(1) An indigent defendant is entitled to an in forma pauperis appeal and to the assistance of counsel on that appeal, unless his appeal is found to be wholly frivolous. Anders v. California, 386 U. S. 738, 87 S.Ct. 1396, 18 L.Ed.2d 493 (1967); Douglas v. California, 372 U.S. 353, 83 S.Ct. 814, 9 L.Ed.2d 811 (1963); Coppedge v. United States, 369 U.S. 438, 82 S.Ct. 917, 8 L.Ed.2d 21 (1962); Williams v. United States, 402 F.2d 548 (8th Cir. 1968); Horsley v. Simpson, 400 F.2d 708 (5th Cir. 1968); 18 U.S.C. § 3006A; 28 U.S.C. § 1915.


(2) A defendant is entitled to due process in the court's determination of whether his appeal is wholly frivolous. Due process requires the court, with the assistance of briefs of defense counsel setting forth any grounds arguably supporting the appeal, to make a full examination of the record before determining that the appeal is wholly frivolous.4 Anders v. California, supra; Horsley v. Simpson, supra.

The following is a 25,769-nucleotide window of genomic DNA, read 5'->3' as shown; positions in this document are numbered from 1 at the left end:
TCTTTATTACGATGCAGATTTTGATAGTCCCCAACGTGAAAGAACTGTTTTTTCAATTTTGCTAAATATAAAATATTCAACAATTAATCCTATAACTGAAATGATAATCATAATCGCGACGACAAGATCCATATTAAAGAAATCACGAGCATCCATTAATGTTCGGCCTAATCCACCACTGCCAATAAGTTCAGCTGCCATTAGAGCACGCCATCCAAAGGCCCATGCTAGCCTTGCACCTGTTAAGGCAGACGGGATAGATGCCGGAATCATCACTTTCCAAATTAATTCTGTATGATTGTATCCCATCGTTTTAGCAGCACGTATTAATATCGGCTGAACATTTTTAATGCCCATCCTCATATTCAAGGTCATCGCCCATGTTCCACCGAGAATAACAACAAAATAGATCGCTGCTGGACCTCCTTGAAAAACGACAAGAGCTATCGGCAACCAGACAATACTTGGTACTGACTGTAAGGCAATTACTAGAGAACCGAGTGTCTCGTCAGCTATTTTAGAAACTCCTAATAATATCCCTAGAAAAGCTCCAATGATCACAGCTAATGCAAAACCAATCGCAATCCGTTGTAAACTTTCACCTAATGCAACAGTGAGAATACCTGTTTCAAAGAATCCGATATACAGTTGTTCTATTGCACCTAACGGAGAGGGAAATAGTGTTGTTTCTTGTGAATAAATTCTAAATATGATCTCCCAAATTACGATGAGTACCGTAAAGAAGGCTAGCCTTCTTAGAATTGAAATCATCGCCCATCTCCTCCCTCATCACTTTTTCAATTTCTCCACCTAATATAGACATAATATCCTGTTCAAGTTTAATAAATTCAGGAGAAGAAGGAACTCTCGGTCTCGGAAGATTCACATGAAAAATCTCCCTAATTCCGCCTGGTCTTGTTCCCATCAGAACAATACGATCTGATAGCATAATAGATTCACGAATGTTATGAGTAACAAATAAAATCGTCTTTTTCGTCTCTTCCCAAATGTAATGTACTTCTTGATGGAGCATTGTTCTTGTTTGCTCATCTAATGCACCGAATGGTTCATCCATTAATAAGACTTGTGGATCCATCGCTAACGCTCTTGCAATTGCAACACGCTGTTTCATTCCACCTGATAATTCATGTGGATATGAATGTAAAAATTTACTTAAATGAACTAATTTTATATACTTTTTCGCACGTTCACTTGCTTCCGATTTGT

(3) If the court finds that the appeal is frivolous, an indigent defendant is entitled to be informed that he may challenge the court's finding, and that he may have the assistance of counsel in doing so. Johnson v. United States, 352 U.S. 565, 77 S.Ct. 550, 1 L.Ed.2d 593 (1957); 18 U.S.C. § 3006A.


It is clear that the District Court, by relying solely upon the conclusion of DeMarrias's attorney in finding the appeal frivolous, violated DeMarrias's constitutional rights under Anders.